Medical Apartheid is rich in detail, almost encyclopedic in character and very meticulously documented, an empirical tour de force. And yet Washington is such a wonderful writer.  There is an uncommon flow to her prose style for someone whose subject requires precision and unavoidable reference to technical medical terminology which she explains with clarity and ease.  Written remarkably without rancor the author makes very clear why she wrote the book.

She sees in many African Americans an inherent distrust of the medical establishment which only works to their detriment as they understandably shy away from participating in medical research projects that could be beneficial when conducted ethically. By educating them she hopes to empower them to protect themselves.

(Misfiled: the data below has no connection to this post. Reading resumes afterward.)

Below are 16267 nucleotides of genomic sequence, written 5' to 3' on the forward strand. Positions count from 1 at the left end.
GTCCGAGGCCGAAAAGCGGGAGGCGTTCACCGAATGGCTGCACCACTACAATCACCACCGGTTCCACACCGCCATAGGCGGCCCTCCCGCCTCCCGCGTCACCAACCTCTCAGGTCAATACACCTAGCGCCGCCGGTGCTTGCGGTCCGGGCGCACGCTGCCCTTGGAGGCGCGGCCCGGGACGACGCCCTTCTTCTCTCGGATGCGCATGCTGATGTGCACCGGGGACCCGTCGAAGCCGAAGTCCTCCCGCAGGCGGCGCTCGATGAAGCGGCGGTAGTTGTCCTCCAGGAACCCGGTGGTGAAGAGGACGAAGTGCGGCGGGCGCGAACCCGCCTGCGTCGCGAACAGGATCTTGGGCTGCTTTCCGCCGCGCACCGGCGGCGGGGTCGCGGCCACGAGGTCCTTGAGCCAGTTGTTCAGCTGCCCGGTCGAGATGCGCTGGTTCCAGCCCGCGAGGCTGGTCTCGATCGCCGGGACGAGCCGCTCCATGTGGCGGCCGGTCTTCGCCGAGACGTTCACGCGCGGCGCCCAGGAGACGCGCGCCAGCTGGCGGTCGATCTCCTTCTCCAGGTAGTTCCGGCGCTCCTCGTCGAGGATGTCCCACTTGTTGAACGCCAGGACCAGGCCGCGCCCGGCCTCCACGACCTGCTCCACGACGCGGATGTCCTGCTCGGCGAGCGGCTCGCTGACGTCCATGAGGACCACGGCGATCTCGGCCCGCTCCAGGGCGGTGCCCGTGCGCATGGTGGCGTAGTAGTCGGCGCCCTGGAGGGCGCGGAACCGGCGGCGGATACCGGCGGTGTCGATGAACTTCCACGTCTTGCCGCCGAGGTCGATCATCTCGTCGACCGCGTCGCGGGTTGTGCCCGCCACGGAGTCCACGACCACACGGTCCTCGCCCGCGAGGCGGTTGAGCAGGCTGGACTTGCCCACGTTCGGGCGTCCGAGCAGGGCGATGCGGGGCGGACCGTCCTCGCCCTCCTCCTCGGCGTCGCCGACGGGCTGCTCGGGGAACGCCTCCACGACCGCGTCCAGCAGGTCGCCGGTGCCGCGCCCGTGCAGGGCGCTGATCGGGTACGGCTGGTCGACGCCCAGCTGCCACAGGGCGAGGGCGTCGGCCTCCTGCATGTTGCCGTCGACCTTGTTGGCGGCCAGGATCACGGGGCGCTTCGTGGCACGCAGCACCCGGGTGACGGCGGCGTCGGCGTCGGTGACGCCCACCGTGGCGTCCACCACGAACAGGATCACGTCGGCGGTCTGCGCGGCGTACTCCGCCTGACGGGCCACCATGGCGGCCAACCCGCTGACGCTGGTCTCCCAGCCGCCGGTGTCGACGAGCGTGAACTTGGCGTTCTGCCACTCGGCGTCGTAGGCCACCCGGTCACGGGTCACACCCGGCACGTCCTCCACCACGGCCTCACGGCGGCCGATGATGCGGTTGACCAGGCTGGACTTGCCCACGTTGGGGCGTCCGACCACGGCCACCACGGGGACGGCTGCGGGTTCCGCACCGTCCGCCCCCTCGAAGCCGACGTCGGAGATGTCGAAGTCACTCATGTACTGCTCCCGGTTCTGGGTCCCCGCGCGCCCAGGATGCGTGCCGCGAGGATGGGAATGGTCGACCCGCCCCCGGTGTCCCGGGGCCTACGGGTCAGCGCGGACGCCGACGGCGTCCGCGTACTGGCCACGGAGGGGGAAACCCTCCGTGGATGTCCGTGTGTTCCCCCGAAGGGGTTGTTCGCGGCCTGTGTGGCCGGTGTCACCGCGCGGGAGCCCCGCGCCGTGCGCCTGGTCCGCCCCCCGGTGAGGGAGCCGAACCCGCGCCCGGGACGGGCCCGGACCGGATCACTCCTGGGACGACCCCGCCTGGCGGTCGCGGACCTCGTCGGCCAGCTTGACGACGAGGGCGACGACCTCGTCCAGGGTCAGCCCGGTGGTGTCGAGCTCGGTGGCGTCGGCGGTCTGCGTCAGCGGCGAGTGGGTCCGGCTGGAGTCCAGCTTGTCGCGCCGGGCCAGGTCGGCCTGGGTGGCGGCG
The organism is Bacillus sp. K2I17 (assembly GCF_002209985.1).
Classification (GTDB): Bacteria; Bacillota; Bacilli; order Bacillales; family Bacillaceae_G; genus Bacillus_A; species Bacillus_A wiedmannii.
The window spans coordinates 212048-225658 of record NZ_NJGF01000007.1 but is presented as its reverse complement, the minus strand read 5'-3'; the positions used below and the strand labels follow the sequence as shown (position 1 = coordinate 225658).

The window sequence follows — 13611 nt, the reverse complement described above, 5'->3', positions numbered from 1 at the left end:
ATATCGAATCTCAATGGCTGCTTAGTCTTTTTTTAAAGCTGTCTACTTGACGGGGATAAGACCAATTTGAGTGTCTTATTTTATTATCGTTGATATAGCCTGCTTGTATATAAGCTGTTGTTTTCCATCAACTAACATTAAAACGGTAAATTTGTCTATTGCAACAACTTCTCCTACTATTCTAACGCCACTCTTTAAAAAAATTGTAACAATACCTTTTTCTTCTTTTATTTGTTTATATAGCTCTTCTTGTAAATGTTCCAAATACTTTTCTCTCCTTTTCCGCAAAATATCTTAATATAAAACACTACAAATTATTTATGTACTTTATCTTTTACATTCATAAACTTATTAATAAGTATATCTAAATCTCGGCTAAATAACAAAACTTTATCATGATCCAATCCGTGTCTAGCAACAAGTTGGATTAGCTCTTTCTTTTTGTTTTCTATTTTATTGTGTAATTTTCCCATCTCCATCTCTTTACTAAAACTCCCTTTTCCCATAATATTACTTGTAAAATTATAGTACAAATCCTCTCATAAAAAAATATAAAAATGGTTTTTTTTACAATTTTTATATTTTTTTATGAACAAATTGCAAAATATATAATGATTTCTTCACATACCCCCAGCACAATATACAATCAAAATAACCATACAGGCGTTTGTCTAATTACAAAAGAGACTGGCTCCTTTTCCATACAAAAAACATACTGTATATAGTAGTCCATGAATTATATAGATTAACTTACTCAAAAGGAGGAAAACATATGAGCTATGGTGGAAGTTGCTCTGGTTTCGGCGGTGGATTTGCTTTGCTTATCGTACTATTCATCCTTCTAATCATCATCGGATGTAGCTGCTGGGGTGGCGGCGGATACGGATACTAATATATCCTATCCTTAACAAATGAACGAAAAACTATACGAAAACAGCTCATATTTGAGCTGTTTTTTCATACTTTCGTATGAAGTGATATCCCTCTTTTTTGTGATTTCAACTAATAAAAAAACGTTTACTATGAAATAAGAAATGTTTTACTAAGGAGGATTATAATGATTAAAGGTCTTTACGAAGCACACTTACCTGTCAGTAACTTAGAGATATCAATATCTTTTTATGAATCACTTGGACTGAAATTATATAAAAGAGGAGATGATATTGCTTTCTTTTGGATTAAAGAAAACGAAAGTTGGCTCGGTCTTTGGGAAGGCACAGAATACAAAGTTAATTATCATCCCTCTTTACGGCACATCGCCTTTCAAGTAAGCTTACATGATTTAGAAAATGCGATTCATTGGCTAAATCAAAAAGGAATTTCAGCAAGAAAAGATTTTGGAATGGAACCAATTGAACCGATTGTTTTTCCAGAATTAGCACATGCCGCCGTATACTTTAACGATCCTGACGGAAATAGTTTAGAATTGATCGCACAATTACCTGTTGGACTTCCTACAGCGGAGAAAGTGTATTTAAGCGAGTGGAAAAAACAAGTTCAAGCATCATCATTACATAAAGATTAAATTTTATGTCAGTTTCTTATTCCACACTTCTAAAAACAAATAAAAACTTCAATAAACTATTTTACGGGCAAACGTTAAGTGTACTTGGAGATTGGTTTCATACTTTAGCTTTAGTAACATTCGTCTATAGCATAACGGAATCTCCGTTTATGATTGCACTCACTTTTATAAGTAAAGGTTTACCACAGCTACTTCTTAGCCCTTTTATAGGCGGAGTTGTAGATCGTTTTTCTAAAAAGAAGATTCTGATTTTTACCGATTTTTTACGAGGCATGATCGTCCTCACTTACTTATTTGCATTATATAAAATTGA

Apart from that enormously important goal the author also achieves another. The national discussion of race in America today has degenerated into sporadic outbursts of indignation triggered by some foolish or offensive remark by a public personality. (Don Imus, William Bennett, Trent Lott, Ann Coulter etc.). We are losing the all important and much deeper understanding of what racism is both historically and in the present. Without that depth of perspective one would think that racism has been just a war of insults to be corrected by better manners. The real value for all of us is to understand what is meant by institutional racism and how it functions, sometimes openly and intentionally, other times indirectly or covertly.  Whatever, it continues to shape us from childhood through adulthood. When we understand that, we can understand how Medical Apartheid could easily have companion volumes; Judicial Apartheid,  Economic Apartheid,  Educational Apartheid etc.